Archive for June, 2013

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“The Point of Life”

June 26, 2013


Today, I gave the Keynote Speech at George Westinghouse High School’s graduation. Above is the video. Below is the full text as prepared. I graduated from the school in 2005. This is my most important, greatest and shortest speech I’ve given so far. I’m so thankful and honored for the opportunity. Eight years ago, I never thought I would be where I am today. I’m so glad that I got to see my former guidance counselor and favorite teacher. This speech was two months in the making. With the mindset of what would I like to know in high school that I know now, I wrote the first draft the night that I heard I was selected. I revised and practiced it since then. Now, the full text:

Beating the odds may seem like a strange concept at first. But, it is indeed a phrase with a powerful meaning. It means to overcome a challenge or struggle. Believe it or not, all of us have odds we must overcome.

I grew up in a home where my parents fought each other very often. I grew up in a home where my parents were more focused on their packs of beer than my education and doings. I grew up in a home where I didn’t let myself be full, so my siblings can be full. Since my parents weren’t invested in my siblings, I had to be there for them too. While going to Westinghouse, I realized that the life of being on Public Assistance and living in the projects in East New York isn’t a good life at all. Being in Pace University’s Upward Bound Program in the tenth grade made me realize that education was my only way out.

Upon graduating Westinghouse, where I saw half of my class disappear since the ninth grade, I got into Skidmore College’s Higher Education Opportunity Program. At Skidmore, I’ve seen how things were better on the other side. I developed leadership skills in creating a Hip Hop Culture club called Hip Hop Alliance, where we talked about racism, sexism, and homophobia and successfully pushed for a Hip Hop Culture class. I learned more about myself, new heroes and poverty in my major American Studies. I met two mentors in college who pushed me to give back even more.

Listening to them, I became a mentor to two middle school students who were Hispanic. After I graduated from college, without loans, I became a mentor to a Black high school student. In being a mentor to these boys, I shared my life story and knowledge of the world with them. From there, I started teaching activism classes in the same Upward Bound Program I was in. I also became the co-chair of the Youth Ministry at my church in East New York.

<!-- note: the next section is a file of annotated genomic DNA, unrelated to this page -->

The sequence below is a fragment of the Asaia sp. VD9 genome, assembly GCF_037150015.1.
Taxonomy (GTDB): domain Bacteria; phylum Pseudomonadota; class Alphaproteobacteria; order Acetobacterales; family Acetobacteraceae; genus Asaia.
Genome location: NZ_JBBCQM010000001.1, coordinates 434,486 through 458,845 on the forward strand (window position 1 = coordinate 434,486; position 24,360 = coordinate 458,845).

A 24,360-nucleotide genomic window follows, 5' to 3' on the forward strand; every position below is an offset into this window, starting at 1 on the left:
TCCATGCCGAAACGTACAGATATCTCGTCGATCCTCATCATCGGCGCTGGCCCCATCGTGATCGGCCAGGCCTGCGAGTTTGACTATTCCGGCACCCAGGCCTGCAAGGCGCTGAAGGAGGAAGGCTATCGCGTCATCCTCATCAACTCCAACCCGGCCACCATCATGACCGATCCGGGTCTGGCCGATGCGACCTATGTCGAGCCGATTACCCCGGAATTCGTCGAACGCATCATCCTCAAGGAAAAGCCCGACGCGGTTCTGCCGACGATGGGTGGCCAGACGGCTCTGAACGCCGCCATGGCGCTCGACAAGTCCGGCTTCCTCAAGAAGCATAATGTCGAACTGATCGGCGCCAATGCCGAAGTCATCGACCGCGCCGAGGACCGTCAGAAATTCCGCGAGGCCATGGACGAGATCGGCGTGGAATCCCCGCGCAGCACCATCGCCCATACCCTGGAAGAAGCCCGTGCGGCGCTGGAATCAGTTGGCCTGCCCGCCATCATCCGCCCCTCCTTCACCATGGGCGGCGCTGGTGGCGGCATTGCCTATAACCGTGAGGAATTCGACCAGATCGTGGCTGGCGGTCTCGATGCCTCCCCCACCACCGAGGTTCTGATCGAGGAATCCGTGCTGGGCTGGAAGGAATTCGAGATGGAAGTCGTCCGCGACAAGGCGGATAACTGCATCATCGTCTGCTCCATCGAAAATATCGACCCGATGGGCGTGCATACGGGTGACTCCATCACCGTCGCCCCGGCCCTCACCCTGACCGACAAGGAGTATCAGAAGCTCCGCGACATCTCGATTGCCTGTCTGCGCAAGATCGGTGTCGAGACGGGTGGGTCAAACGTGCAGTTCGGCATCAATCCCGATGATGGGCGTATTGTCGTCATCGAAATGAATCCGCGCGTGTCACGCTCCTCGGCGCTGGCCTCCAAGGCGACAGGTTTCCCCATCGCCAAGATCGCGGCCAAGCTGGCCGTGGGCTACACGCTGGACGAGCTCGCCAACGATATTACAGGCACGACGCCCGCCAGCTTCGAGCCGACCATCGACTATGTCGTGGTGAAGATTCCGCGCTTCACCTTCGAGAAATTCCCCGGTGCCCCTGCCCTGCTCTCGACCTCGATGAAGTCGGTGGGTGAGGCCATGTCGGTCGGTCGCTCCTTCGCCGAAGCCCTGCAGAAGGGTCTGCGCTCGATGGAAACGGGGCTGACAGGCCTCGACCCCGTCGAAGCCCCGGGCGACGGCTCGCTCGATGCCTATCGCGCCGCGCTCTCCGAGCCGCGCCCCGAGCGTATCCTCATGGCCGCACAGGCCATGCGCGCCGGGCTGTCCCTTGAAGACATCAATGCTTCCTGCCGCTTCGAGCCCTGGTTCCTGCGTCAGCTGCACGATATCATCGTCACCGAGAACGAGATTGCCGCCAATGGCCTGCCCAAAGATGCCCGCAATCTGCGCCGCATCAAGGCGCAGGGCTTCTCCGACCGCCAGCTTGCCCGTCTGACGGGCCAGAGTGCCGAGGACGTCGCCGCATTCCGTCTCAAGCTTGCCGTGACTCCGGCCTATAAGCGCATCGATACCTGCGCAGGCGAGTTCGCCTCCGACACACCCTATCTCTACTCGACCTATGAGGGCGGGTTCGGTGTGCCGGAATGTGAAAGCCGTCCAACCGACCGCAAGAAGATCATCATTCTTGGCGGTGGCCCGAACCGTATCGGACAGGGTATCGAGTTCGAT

In doing all of this, I started speaking to young people like you about progressing in the world and the evils of poverty at various events. At the same time, I came out with a book with my recent mentee promoting mentoring and giving advice to young people called Different Families, Still Brothers. Now, I help students like you get into colleges like Skidmore for Pace University’s Liberty Partnerships Program at the High School of Economics and Finance.

Want to know the crazy part of my story? When I went to Westinghouse, I couldn’t speak at all. I stuttered a lot. Barely anyone understood me. I was shy. This struggle made me cry at night. I started to come out of my shyness when I volunteered in various things like Open School Night and founded a Video Game Club where I put on tournaments. I fully came out of my shell in college with the encouragement of my best friend Mike Thomas. I was never able to express my story verbally into I took acting classes and hosted a radio show in college. Now, the boy who was scared to talk to people is helping people get to the next level. Now, the boy who thought he didn’t have a voice is showing you how golden his voice is.

All of you graduates have beaten a set of odds, but I’m here to tell you all that this is just the beginning. You are going to be beating the odds all your life, from college to graduate school to career to raising a family. The toughest obstacle to overcome is your own self. There will be times where you will ask yourself: “why me?” There will be times where you ask yourself: “what’s the point?” There will be times where you feel like giving up. But, you must remember these words President Obama once said, “Being defeated is a temporary condition. Giving up is what makes it permanent.”